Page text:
The fresh rally followed the largest protests to date on Saturday, when tens of thousands came out in cities across the country to condemn the coup that brought a 10-year experiment with democracy to a crashing halt.
Thousands of chanting protesters marched in Rangoon, backed by a din of car horns. They held up banners – including some saying “We do not want military dictatorship” – and the signature red flags of Suu Kyi’s National League of Democracy (NLD) party.
“We will move forward and keep demanding until we get democracy. Down with the military dictatorship,” said protester Myo Win, 37.
Some flashed the three-finger salute inspired by the “Hunger Games” films and used as a symbol of resistance by pro-democracy protesters in Thailand last year.
Despite the large-scale deployment of riot police – backed by water cannon – there have been no major clashes reported so far.
“#Myanmar’s military and police must ensure the right to peaceful assembly is fully respected and demonstrators are not subjected to reprisals,” the United Nations Human Rights office tweeted after Saturday’s protests.
The surge in popular dissent over the weekend overrode a nationwide blockade of the internet, similar in magnitude to an earlier shutdown that coincided with the arrest of Suu Kyi and other senior leaders on Monday.
Online calls to protest the army takeover have prompted bold displays of defiance, including the nightly deafening clamour of people around the country banging pots and pans – a practice traditionally associated with driving out evil spirits.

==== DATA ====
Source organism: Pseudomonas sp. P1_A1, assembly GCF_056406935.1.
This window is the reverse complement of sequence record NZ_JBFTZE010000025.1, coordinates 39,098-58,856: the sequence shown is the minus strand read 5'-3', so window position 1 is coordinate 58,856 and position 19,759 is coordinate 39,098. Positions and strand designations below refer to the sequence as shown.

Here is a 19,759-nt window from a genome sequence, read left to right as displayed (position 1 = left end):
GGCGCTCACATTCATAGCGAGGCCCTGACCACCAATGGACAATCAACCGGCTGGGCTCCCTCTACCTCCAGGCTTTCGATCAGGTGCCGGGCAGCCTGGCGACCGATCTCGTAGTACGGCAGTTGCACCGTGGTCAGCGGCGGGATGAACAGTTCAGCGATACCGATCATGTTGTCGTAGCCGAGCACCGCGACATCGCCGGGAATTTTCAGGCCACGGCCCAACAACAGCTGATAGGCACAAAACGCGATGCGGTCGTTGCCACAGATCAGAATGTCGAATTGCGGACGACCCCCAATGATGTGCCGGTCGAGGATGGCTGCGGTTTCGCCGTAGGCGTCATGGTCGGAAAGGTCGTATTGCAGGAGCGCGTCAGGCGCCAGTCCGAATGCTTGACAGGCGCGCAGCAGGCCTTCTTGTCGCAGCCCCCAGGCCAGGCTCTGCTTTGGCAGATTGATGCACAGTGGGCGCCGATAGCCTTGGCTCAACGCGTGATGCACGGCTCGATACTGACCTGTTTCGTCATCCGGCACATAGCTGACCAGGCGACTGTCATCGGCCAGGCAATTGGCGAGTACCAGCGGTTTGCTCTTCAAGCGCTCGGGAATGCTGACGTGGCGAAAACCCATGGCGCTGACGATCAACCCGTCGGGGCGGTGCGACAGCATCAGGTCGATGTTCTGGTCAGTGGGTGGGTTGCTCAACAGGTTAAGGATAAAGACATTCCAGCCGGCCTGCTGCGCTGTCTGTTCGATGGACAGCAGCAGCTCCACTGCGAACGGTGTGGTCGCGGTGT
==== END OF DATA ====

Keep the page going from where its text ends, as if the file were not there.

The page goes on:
Rangoon residents repeated the pot-banging at 8am on Sunday.
As protests gathered steam this week, the junta ordered telecom networks to freeze access to Facebook, an extremely popular service in the country and arguably its main mode of communication.
The platform had hosted a rapidly growing “Civil Disobedience Movement” forum that had inspired civil servants, healthcare professionals, and teachers to show their dissent by boycotting their jobs.
On Sunday, a live Facebook video feed showed the Rangoon protesters as they marched through the streets, as well as police in riot personnel standing by in some locations.
It was not immediately clear how the broadcast was bypassing the government block.
The military had widened its efforts to quell organised dissent on Friday when it demanded new blocks on other social media services including Twitter.
“The generals are now attempting to paralyse the citizen movement of resistance – and keep the outside world in the dark – by cutting virtually all internet access,” said Tom Andrews, UN special rapporteur on human rights in Myanmar.
An immensely popular figure despite a tarnished reputation in the West, Suu Kyi has not been seen in public since the coup, but a party spokesman said Friday she was under house arrest and “in good health”.
Two days after her ouster, criminal charges were filed against her related to the illegal import of a set of walkie-talkies.
The military had flagged its coup intentions days in advance, insisting that the NLD’s landslide victory in the November elections was the result of voter fraud.
The army’s favoured parties were trounced in the ballot.
Following the takeover, the junta proclaimed a one-year state of emergency after which it promised to hold fresh elections, without offering any precise timeframe.
The coup has been widely condemned by the international community, with US President Joe Biden leading calls for the generals to relinquish power and release those arrested in the post-coup crackdown.